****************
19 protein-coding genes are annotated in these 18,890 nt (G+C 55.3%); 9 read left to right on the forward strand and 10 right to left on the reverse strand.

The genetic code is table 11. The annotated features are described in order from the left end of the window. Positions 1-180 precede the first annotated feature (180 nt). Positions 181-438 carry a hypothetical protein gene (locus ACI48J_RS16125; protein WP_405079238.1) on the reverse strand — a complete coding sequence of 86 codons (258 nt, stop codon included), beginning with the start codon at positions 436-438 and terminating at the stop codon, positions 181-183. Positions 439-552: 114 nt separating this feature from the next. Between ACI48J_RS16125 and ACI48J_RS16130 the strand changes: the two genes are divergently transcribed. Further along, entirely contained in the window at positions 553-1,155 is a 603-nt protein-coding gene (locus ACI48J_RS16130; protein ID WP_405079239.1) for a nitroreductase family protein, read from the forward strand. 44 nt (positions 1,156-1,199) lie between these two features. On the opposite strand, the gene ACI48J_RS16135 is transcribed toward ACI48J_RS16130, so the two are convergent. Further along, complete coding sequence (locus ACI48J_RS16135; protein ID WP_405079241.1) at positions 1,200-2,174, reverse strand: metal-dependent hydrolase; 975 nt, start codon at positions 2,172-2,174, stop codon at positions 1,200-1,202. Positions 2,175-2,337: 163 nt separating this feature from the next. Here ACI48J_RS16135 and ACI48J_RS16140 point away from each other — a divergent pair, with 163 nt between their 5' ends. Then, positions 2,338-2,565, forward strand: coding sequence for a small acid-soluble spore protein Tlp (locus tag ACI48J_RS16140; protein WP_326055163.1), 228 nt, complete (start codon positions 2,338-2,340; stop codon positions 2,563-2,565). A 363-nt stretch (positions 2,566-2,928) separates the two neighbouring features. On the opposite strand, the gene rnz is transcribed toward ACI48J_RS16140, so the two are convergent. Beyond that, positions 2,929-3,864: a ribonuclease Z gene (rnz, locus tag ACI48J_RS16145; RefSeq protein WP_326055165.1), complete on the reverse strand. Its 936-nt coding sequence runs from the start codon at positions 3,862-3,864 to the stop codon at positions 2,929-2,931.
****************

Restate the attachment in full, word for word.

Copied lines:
19 protein-coding genes are annotated in these 18,890 nt (G+C 55.3%); 9 read left to right on the forward strand and 10 right to left on the reverse strand.

The genetic code is table 11. The annotated features are described in order from the left end of the window. Positions 1-180 precede the first annotated feature (180 nt). Positions 181-438 carry a hypothetical protein gene (locus ACI48J_RS16125; protein WP_405079238.1) on the reverse strand — a complete coding sequence of 86 codons (258 nt, stop codon included), beginning with the start codon at positions 436-438 and terminating at the stop codon, positions 181-183. Positions 439-552: 114 nt separating this feature from the next. Between ACI48J_RS16125 and ACI48J_RS16130 the strand changes: the two genes are divergently transcribed. Further along, entirely contained in the window at positions 553-1,155 is a 603-nt protein-coding gene (locus ACI48J_RS16130; protein ID WP_405079239.1) for a nitroreductase family protein, read from the forward strand. 44 nt (positions 1,156-1,199) lie between these two features. On the opposite strand, the gene ACI48J_RS16135 is transcribed toward ACI48J_RS16130, so the two are convergent. Further along, complete coding sequence (locus ACI48J_RS16135; protein ID WP_405079241.1) at positions 1,200-2,174, reverse strand: metal-dependent hydrolase; 975 nt, start codon at positions 2,172-2,174, stop codon at positions 1,200-1,202. Positions 2,175-2,337: 163 nt separating this feature from the next. Here ACI48J_RS16135 and ACI48J_RS16140 point away from each other — a divergent pair, with 163 nt between their 5' ends. Then, positions 2,338-2,565, forward strand: coding sequence for a small acid-soluble spore protein Tlp (locus tag ACI48J_RS16140; protein WP_326055163.1), 228 nt, complete (start codon positions 2,338-2,340; stop codon positions 2,563-2,565). A 363-nt stretch (positions 2,566-2,928) separates the two neighbouring features. On the opposite strand, the gene rnz is transcribed toward ACI48J_RS16140, so the two are convergent. Beyond that, positions 2,929-3,864: a ribonuclease Z gene (rnz, locus tag ACI48J_RS16145; RefSeq protein WP_326055165.1), complete on the reverse strand. Its 936-nt coding sequence runs from the start codon at positions 3,862-3,864 to the stop codon at positions 2,929-2,931.